Samma Ajiva, aka: Right Livelihood; 3 Definition(s)

Introduction

Samma Ajiva means something in Buddhism, Pali. If you want to know the exact meaning, history, etymology or English translation of this term then check out the descriptions on this page. Add your comment or reference to a book if you want to contribute to this summary article.

In Buddhism

Theravada (major branch of Buddhism)

Samma Ajiva in Theravada glossary... « previous · [S] · next »

Part of the Sobhana Cetasikas. Samma ajiva is right livelihood which again is living on livelihood that is the result of samma kammanta or samma vaca or both. It is also a kind of inhibition. Unlike other two virati cetasikas, samma ajiva is related to livelihood. In the setting of livelihoods, it arises and helps citta not to do bad body actions or bad speech in connection with livbelihood.

Source: Journey to Nibbana: Patthana Dhama
context information

Theravāda is a major branch of Buddhism having the the Pali canon (tipitaka) as their canonical literature, which includes the vinaya-pitaka (monastic rules), the sutta-pitaka (Buddhist sermons) and the abhidhamma-pitaka (philosophy and psychology).

Discover the meaning of samma ajiva in the context of Theravada from relevant books on Exotic India

General definition (in Buddhism)

Samma Ajiva in Buddhism glossary... « previous · [S] · next »
The fifth of the Eightfold Path; right life, abstaining from any of the forbidden modes of living. Five kinds of livelihood are discouraged : trading in animals for slaughter, dealing in weapons, dealing in slaves, dealing in poison and dealing in intoxicants.Source: Buddhist Door: Glossary

With respect to Right Livelihood, the Buddha said that there is nothing wrong with making money and looking after one’s family, but we must know how to make a living in a way that does not cause harm to others or ourselves. So, for example, we do not engage in an occupation that involves cruelty to animals or human beings, or one that obliges us to use deception or inflict physical or mental pain on others. If these things are involved, then we should give up that form of livelihood.

Source: Shambala Publications: General

Relevant definitions

Search found 2680 related definition(s) that might help you understand this better. Below you will find the 15 most relevant articles:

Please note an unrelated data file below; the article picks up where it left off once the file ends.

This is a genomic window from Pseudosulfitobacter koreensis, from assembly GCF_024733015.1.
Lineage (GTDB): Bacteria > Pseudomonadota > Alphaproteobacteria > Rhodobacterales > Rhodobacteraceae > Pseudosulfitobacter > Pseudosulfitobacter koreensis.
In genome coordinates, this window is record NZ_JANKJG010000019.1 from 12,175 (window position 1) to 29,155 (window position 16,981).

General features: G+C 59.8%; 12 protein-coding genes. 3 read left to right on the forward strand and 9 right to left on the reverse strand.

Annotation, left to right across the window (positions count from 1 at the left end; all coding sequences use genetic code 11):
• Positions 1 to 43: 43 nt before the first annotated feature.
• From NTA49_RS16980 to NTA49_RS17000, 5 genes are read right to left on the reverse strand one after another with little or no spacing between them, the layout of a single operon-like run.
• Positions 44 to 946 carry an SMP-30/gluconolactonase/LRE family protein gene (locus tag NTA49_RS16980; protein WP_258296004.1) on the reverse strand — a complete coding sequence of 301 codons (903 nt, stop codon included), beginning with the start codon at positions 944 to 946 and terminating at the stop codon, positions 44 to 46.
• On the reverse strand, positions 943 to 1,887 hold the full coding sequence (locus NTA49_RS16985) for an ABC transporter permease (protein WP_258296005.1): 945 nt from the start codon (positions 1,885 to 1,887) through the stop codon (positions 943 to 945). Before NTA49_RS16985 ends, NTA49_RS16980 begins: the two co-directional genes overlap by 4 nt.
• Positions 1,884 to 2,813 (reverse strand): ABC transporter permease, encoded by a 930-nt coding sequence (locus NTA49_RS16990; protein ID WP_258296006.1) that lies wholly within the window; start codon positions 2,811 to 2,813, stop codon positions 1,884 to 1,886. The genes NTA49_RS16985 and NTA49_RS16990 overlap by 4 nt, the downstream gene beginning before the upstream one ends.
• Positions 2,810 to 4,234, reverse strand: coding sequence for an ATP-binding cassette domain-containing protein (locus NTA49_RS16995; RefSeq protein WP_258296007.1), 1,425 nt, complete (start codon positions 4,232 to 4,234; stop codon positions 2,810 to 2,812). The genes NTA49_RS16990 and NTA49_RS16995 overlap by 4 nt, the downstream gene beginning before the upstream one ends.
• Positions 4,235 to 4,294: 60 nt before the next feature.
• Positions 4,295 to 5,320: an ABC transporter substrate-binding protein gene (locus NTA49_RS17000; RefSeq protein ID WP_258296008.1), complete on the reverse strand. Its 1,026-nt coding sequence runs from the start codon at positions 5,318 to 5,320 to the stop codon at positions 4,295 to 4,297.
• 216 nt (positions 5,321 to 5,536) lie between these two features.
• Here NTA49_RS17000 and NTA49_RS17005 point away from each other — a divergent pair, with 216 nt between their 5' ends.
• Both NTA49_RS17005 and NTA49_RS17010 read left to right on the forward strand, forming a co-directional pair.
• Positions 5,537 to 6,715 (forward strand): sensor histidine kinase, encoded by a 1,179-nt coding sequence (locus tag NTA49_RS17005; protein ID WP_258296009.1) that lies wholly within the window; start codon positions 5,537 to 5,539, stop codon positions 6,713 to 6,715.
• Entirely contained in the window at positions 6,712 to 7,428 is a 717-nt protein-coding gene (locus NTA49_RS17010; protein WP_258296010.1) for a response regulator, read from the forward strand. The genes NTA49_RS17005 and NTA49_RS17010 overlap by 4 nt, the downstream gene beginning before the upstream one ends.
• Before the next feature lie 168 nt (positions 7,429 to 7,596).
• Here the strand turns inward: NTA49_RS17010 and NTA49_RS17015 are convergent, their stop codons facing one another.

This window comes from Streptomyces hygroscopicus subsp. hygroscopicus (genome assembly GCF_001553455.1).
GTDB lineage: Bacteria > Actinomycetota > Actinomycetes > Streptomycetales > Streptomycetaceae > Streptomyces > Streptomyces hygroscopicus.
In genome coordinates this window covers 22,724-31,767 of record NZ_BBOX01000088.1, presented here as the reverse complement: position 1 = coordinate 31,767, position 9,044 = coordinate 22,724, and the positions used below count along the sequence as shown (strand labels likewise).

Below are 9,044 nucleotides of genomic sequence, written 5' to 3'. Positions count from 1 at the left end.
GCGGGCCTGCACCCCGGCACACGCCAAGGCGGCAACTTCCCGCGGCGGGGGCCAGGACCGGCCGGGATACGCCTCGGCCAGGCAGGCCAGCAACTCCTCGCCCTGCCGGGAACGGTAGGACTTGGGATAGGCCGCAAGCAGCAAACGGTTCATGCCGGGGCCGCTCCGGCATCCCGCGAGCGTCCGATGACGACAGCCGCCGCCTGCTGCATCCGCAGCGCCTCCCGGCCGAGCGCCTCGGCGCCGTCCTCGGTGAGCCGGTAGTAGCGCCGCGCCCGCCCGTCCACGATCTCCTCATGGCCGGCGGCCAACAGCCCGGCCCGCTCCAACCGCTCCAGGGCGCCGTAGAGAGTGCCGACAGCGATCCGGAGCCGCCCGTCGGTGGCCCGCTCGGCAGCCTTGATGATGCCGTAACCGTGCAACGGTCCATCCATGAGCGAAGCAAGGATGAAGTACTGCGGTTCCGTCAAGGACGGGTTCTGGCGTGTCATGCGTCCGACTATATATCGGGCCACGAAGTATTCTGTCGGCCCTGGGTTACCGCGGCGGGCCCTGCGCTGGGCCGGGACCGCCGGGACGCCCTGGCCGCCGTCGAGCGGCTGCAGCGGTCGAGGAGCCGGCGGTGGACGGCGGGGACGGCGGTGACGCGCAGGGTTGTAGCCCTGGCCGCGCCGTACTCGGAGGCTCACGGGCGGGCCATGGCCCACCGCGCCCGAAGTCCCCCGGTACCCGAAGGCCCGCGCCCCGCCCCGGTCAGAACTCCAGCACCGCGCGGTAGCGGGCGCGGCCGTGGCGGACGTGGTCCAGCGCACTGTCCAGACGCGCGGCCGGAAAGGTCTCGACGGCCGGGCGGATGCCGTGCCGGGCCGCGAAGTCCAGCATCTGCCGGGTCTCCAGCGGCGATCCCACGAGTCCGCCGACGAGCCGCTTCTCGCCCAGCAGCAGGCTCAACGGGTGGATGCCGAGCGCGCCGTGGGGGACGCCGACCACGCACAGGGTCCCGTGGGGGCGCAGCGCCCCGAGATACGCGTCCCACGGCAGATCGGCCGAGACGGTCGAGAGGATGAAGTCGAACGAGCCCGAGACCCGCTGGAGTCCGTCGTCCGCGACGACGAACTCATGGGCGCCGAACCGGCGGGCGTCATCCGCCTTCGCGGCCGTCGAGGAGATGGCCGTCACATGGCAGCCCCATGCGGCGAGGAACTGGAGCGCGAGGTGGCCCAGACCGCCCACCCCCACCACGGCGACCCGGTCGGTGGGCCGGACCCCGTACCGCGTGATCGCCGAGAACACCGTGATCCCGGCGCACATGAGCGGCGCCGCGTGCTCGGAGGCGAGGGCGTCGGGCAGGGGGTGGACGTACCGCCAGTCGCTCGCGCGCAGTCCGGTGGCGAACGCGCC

Ajiva
Ajīva (अजीव).—m. (-vaḥ) 1. Death. 2. Non-existence. mfn. (-vaḥ-vā-vaṃ) 1. Lifeless, dead. E. a ...
Samma
Samma (सम्म) is a Prakrit ending for deriving proper personal names, mentioned as an example in...
Samma Ditthi
sammādiṭṭhi : (f.) right belief.
Kshetrajiva
Kṣetrājīva (क्षेत्राजीव).—mfn. (-vaḥ-vā-vaṃ) A cultivator, a peasant. E. kṣetra a field, and jī...
Vriddhyajiva
Vṛddhyājīva (वृद्ध्याजीव).—m. (-vaḥ) A usurer. E. vṛddhi usury, and ājīva who lives.
Samyagajiva
Samyagājīva (सम्यगाजीव, “right livelihood”) refers to the fifth of the Āryāṣṭāṅgamārga, or “eig...
Gajajiva
Gajājīva (गजाजीव).—m. (-vaḥ) An elephant keeper or driver. E. gaja and ājīva who lives; who get...
Panyajiva
Paṇyajīva (पण्यजीव).—m. (-vaḥ) A trader. n. (-vaṃ) A market, a fair, E. paṇya a vendible, and ā...
Surajiva
Surājīva (सुराजीव).—m. (-vaḥ) A distiller. E. surā, and ājīva livelihood.
Gandhajiva
Gandhājīva (गन्धाजीव).—m. (-vaḥ) A vender of perfumes. E. gandha, and ājīva who gets a liveliho...
Pushpajiva
Puṣpājīva (पुष्पाजीव).—m. (-vaḥ) A flowerman, a maker of garlands. E. puṣpa, and ājīva liveliho...
Mrigajiva
Mṛgājīva (मृगाजीव).—m. (-vaḥ) 1. A hyena. 2. A hunter. E. mṛga a deer, and ājīva who lives by o...
Stryajiva
Stryājīva (स्त्र्याजीव).—m. (-vaḥ) One who lives by his wife’s labours or prostitution. E. strī...
Rangajiva
Raṅgājīva (रङ्गाजीव).—1) an actor; 2) a painter; रङ्गाजीवाश्च भूरिशः (raṅgājīvāśca bhūriśaḥ) Śi...
Jayajiva
Jāyājīva (जायाजीव).—m. (-vaḥ) An actor, a dancer. E. jāyā a wife, and jīva who gets a livelihoo...

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